Those films allowed the Church to have a say, but in the end, the Church’s opinion was useless. The Church was unable to respond to life’s hardest moments and toughest questions. “Just have faith” rang hollower and hollower, until finally Hollywood decided it didn’t even need to ask anymore.

My Sister’s Keeper is a gripping story of a family dealing with an unavoidable, on-coming tragedy in a variety of ways. The only way they don’t deal with it? Church. The only idea of spirituality mentioned in the film is other relatives speaking about the healing powers of positive thinking and other New Age ideas.

In Avatar, there is a sense of some spiritual connection to the planet, an extension of the Gaia idea – a deified Earth, but nothing beyond that. There is no chaplain to discuss deeper issues with the soldiers in the marauding military. No one speaks about ethics from a Christian perspective. There is no church.

This was never more obvious than in The Hunger Games. Parents ready themselves for the possibility that their children will be sent away to die in a televised spectacle and no one ever so much as asks God why. Teenagers fight in a computerized forest and no one ever bows their head asking any higher power for protection. No one even raises the idea that life is intrinsically valuable because it has been created and given meaning.

Revolution is stirred in the hearts of the people once more, not by Katnis offering herself for the life of her sister, but by playing the game in a defiant manner toward the all-controlling Capitol. Insolence was the spark for the populace, not love or sacrifice. The ethos of Christianity is nowhere in Panem, not even as something to mock.

It is as if “The Lottery” has been stripped of it’s subversive religious subtext and has it replaced with a sense of aloof indifference. The Church and all her tradition is seen as something to ignore rather to attack. She is the enemy too pitiful, weak and useless to even acknowledge.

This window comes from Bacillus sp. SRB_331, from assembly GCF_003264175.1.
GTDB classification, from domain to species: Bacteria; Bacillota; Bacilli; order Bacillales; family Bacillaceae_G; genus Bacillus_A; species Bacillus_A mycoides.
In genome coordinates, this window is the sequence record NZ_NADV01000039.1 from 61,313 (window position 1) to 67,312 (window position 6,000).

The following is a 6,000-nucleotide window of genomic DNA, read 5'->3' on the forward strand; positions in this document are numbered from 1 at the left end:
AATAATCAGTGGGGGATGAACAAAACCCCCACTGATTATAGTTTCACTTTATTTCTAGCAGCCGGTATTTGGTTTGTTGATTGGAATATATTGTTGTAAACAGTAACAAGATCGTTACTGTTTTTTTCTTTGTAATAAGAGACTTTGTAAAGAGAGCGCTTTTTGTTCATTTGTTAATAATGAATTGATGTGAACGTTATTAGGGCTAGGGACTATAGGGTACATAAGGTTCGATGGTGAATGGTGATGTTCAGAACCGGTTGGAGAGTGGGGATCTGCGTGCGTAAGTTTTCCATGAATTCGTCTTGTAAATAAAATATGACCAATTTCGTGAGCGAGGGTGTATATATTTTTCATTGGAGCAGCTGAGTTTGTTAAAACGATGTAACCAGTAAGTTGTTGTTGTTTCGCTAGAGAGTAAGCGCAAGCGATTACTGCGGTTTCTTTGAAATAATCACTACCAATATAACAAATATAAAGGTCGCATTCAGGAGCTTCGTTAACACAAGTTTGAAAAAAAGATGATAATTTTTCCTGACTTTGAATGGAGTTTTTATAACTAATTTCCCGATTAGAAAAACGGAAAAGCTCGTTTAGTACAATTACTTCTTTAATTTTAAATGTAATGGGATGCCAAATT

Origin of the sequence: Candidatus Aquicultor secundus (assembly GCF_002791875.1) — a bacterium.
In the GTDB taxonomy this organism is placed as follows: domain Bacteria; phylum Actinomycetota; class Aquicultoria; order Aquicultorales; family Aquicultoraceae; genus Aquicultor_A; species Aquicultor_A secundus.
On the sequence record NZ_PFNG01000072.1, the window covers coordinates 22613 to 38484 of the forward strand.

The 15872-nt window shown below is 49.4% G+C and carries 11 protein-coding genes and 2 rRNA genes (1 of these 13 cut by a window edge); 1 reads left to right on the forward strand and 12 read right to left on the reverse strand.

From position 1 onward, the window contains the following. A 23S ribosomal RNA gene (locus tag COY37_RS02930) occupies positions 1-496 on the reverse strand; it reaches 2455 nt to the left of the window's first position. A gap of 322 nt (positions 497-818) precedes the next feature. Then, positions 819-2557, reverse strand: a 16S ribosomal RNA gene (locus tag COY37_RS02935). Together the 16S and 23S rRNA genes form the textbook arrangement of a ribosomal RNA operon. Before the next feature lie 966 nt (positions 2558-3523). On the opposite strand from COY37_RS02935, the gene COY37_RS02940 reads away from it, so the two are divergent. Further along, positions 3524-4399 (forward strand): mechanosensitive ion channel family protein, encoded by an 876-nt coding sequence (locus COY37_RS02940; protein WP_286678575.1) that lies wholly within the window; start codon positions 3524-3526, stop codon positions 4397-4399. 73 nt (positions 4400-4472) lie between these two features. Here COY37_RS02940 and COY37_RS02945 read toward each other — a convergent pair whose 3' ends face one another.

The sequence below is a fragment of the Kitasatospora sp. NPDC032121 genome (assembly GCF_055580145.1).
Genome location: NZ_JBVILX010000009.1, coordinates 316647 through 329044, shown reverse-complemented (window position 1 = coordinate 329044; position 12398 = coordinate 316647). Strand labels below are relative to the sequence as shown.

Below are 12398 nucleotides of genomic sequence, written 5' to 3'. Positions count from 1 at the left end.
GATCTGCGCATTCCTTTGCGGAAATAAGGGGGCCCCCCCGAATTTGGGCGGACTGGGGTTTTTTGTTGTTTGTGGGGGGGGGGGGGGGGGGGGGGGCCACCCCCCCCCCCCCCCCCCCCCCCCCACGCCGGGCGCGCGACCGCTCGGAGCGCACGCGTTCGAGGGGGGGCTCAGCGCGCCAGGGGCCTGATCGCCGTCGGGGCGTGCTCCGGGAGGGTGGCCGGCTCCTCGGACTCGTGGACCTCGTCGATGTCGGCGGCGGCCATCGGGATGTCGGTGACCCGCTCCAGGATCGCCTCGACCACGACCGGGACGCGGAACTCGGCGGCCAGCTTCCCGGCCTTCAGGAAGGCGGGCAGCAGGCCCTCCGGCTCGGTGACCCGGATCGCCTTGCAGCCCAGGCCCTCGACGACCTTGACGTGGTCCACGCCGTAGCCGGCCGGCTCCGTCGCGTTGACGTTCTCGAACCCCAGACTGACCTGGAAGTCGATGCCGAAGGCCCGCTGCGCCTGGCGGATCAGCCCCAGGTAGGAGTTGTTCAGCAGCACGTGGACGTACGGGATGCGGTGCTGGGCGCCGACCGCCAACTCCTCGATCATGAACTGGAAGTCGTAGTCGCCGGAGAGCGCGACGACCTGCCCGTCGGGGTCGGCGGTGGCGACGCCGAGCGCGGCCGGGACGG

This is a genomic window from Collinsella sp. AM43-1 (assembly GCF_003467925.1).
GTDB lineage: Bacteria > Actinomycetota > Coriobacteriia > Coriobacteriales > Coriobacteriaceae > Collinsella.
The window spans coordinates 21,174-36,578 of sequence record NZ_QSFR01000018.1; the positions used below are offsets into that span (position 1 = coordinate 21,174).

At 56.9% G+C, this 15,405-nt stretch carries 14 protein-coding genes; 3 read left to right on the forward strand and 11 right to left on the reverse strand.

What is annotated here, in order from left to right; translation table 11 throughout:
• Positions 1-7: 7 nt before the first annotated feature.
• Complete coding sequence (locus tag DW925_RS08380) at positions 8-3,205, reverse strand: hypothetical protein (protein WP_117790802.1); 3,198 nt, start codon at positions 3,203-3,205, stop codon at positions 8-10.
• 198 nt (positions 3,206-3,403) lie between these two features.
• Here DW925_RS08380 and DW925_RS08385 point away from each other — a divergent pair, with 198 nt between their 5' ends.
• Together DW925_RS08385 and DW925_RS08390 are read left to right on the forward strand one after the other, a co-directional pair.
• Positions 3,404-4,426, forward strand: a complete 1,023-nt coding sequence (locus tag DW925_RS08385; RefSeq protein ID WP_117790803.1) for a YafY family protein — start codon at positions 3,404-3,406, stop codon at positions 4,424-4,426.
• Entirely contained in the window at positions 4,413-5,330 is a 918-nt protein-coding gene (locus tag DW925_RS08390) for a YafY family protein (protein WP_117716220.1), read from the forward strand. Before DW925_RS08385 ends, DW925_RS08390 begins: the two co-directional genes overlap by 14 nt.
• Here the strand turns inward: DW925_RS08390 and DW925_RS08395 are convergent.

The only thing appealed to in any sort of spiritual manner is “the odds” and the mockingjay pin Katnis gives to her sister, but those are of no help as Primrose is selected as the tribute. Both the odds, which were supposedly small for someone so young and who had not bought food by increasing the odds of being selected for the Games, and the pin, which Katnis had said would keep anything bad from happening to her, helped Primrose. Even the stand-in’s for God seemed powerless.

So what is the Church to do? How do we deal with popular culture that has left our worldview behind, deeming it a part of the unevolved past? There are three potential solutions, two of which will end and have ended disastrously. Only one provides the way forward for the Church in an increasingly indifferent culture.

Tomorrow, I want to explore the three solutions, particularly the one that will allow the Church to change the current situation – Why Jesus isn’t in The Hunger Games and what we can do about it.

This is not a critique of the artistic merit of The Hunger Games film, which I have seen, or the books, which I have not yet read. I am only analyzing the absence of the Church and the Christian worldview from the story.

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About Author

Aaron Earls

Christian. Husband. Daddy. Writer. Online editor for Facts & Trends Magazine. Fan of quick wits, magical wardrobes, brave hobbits, time traveling police boxes & Blue Devils.